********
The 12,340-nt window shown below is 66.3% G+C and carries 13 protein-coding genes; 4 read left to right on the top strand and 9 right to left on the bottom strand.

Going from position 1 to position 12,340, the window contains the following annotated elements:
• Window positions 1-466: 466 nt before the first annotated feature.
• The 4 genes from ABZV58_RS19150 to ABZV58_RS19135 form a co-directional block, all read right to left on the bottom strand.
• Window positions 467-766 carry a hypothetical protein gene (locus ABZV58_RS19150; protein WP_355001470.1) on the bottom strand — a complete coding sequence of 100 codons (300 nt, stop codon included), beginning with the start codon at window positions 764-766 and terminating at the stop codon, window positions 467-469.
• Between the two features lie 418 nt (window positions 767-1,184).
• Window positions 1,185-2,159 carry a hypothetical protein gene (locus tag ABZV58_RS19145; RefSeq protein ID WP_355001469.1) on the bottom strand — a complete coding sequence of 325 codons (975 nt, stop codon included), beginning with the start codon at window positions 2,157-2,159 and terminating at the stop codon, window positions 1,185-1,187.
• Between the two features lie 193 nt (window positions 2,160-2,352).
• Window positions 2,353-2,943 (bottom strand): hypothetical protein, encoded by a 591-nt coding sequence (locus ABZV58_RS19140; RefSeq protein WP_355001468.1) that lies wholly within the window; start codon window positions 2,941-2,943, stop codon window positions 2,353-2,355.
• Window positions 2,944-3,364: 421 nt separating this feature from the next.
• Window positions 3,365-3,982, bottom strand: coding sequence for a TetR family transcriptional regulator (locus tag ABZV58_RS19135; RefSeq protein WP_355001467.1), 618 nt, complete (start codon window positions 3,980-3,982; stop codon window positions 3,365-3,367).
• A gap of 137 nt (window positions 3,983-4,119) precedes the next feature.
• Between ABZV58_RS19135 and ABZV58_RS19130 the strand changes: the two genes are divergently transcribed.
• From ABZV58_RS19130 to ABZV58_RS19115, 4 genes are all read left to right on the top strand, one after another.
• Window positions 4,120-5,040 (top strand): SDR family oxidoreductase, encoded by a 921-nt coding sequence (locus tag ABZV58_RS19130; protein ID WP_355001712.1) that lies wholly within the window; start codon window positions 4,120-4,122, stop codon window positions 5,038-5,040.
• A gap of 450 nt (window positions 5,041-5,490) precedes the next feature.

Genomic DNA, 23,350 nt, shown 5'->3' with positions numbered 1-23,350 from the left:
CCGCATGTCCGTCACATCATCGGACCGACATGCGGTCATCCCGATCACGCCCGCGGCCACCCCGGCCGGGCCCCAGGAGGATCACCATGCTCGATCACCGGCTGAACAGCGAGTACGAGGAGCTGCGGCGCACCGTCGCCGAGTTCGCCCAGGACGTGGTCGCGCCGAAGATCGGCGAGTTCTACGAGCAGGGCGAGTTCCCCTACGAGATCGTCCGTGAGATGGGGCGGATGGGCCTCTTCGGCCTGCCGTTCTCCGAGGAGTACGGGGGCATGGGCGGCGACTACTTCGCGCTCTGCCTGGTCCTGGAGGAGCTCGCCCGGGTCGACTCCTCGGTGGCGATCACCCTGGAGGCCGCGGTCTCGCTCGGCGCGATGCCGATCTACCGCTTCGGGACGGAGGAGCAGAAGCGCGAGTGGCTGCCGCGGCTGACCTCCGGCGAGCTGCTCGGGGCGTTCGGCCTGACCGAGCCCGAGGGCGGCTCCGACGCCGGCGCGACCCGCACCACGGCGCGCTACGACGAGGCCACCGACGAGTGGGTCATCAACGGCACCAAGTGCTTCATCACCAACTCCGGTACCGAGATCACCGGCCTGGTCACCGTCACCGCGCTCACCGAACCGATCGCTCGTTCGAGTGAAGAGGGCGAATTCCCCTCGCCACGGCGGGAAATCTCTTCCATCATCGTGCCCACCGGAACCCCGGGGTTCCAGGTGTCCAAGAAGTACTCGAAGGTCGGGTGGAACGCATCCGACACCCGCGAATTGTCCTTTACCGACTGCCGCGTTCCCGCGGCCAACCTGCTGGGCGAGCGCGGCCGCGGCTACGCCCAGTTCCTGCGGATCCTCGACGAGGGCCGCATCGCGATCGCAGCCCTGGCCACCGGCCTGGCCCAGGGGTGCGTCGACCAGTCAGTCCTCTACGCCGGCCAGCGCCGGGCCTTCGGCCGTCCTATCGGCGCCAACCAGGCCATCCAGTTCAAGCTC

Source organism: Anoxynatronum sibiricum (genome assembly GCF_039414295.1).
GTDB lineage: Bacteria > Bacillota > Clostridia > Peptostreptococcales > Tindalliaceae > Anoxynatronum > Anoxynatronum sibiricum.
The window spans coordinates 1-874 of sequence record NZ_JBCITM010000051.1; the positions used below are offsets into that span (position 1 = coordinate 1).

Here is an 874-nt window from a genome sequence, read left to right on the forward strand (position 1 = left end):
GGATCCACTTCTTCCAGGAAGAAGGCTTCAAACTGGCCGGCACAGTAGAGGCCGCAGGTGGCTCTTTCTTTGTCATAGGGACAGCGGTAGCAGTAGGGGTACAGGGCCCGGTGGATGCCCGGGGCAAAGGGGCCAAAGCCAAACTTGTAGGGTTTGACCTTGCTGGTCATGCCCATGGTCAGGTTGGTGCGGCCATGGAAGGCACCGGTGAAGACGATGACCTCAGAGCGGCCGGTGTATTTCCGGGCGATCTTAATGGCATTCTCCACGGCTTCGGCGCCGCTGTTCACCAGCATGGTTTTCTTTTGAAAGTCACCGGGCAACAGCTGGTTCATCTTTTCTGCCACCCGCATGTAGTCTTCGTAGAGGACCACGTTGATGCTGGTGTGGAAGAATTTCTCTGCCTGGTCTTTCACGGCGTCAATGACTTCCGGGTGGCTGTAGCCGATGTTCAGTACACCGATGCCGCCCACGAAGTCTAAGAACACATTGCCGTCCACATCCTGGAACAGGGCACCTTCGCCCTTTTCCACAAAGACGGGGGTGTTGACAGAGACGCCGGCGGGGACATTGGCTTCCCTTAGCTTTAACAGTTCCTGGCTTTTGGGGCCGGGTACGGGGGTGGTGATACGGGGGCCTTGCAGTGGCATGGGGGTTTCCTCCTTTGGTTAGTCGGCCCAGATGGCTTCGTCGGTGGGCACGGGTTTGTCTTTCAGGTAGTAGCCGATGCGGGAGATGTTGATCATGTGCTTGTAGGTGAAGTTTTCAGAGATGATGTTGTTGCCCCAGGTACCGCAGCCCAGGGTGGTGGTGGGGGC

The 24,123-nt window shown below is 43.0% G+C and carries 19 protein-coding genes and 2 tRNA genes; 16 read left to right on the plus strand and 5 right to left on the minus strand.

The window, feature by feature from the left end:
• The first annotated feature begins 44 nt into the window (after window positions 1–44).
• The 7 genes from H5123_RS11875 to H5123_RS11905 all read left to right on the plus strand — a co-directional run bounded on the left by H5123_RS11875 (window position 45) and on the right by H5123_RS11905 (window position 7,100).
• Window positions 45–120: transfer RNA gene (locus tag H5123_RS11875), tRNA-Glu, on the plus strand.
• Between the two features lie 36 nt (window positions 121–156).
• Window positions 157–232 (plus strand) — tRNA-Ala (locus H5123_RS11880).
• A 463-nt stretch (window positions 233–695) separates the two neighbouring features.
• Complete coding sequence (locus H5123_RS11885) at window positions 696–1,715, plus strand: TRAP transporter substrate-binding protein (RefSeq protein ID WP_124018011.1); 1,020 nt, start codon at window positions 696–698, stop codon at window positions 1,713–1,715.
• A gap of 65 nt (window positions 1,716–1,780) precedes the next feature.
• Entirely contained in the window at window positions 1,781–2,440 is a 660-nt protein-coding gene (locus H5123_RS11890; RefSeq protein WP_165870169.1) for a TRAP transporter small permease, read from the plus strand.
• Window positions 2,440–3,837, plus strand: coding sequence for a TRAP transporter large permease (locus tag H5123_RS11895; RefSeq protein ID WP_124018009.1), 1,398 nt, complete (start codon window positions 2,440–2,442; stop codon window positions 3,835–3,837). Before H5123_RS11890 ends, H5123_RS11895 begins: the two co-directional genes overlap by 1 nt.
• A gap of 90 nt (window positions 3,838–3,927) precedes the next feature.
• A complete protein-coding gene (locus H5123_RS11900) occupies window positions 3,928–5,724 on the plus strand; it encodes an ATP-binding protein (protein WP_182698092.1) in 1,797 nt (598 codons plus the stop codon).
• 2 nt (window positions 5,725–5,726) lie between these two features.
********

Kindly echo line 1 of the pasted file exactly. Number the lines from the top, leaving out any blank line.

The 12,340-nt window shown below is 66.3% G+C and carries 13 protein-coding genes; 4 read left to right on the top strand and 9 right to left on the bottom strand.